The Network for Religion in Public Life aims to address key questions about modern life, such as the balance between security and human rights, freedom of religion and of expression, and how religion should fit in with the law.

About the Network

We live in a multi-faith and secularist world where religion has an increasing influence on national and international politics but few societies have mobilised religious resources for reconciliation, healing and public wisdom. A fundamental challenge for our times is not only the respectful recognition of differences but mutually critical engagement for the sake of the public good, in ways that promote social and political mechanisms of deliberation, representation, participation and accountability.

A huge range of concerns relating to every sphere of life is potentially at issue – the interaction between religious individuals and/or communities and the state; the presence of religious representatives in the body politic; how religion impinges upon education and contributes to public values; religion as the subject of public policy, judicial ruling and administrative regulation; how religion affects foreign affairs; and much more.

Some of the most pressing concerns arise at points of tension between ethics and legal claims cast in a language of universalism and particularist cultural and religious identities. In a supposedly post-metaphysical and godless age, ethical and legal norms are no longer held to be written in nature and no metaphysic seems to integrate the plurality of worldviews with respect to basic and social goods. In this context, faith communities have important contributions to make to the construction of jurisprudential theory capable of sustaining human rights conventions and other ethical obligations that take the form of law.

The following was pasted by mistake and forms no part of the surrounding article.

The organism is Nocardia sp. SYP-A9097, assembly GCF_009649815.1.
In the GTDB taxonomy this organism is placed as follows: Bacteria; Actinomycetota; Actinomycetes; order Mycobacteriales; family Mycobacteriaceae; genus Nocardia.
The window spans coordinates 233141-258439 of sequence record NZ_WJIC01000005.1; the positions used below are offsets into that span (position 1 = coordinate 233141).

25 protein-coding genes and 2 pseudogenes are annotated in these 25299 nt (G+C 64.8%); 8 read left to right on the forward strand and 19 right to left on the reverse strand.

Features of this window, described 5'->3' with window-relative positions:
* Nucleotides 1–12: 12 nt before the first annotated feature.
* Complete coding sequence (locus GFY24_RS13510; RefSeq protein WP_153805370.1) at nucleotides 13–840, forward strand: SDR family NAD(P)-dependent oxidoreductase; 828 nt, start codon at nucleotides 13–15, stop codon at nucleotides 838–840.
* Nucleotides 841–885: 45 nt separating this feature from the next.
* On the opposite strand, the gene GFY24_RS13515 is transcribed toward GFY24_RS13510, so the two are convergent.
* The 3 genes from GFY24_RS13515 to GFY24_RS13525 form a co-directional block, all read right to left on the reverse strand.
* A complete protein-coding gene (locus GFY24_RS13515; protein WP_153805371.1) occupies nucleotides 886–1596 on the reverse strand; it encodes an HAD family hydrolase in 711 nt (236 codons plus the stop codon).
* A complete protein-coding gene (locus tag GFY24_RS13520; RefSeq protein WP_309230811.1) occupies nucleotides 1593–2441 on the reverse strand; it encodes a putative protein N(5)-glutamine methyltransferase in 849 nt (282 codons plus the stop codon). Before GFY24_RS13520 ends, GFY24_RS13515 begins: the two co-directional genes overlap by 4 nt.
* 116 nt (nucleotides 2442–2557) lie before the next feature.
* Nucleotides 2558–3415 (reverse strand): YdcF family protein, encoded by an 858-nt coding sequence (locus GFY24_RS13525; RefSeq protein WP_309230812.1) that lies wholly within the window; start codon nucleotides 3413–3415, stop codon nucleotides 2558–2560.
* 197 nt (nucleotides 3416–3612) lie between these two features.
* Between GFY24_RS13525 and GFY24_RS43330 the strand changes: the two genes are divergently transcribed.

Founded in 2007, The Network for Religion in Public Life (NRPL) is an interdisciplinary research partnership that links students and staff at the University of Exeter and partner institutions who share interests in how religion interacts with public life.

The Network promotes understanding and co-operation between academics and religious communities, and serves as a forum in the South West of England for debate about relevant issues to be conducted in an open and creative manner.

Areas of particular interest include:

  • Religion in public life
  • Cultural diversity, belief pluralism and political theory
  • Global human rights discourses
  • Legal and theological perspectives on natural law
  • Social and political co-operation between faith communities
  • The common good in theology, philosophy, ethics and political science
  • Religion and pragmatism
  • Public reasoning in democracies
  • Theologies of forgiveness in political contexts
  • Religious freedom and the law

Anyone with an active interest in these matters is invited to get involved.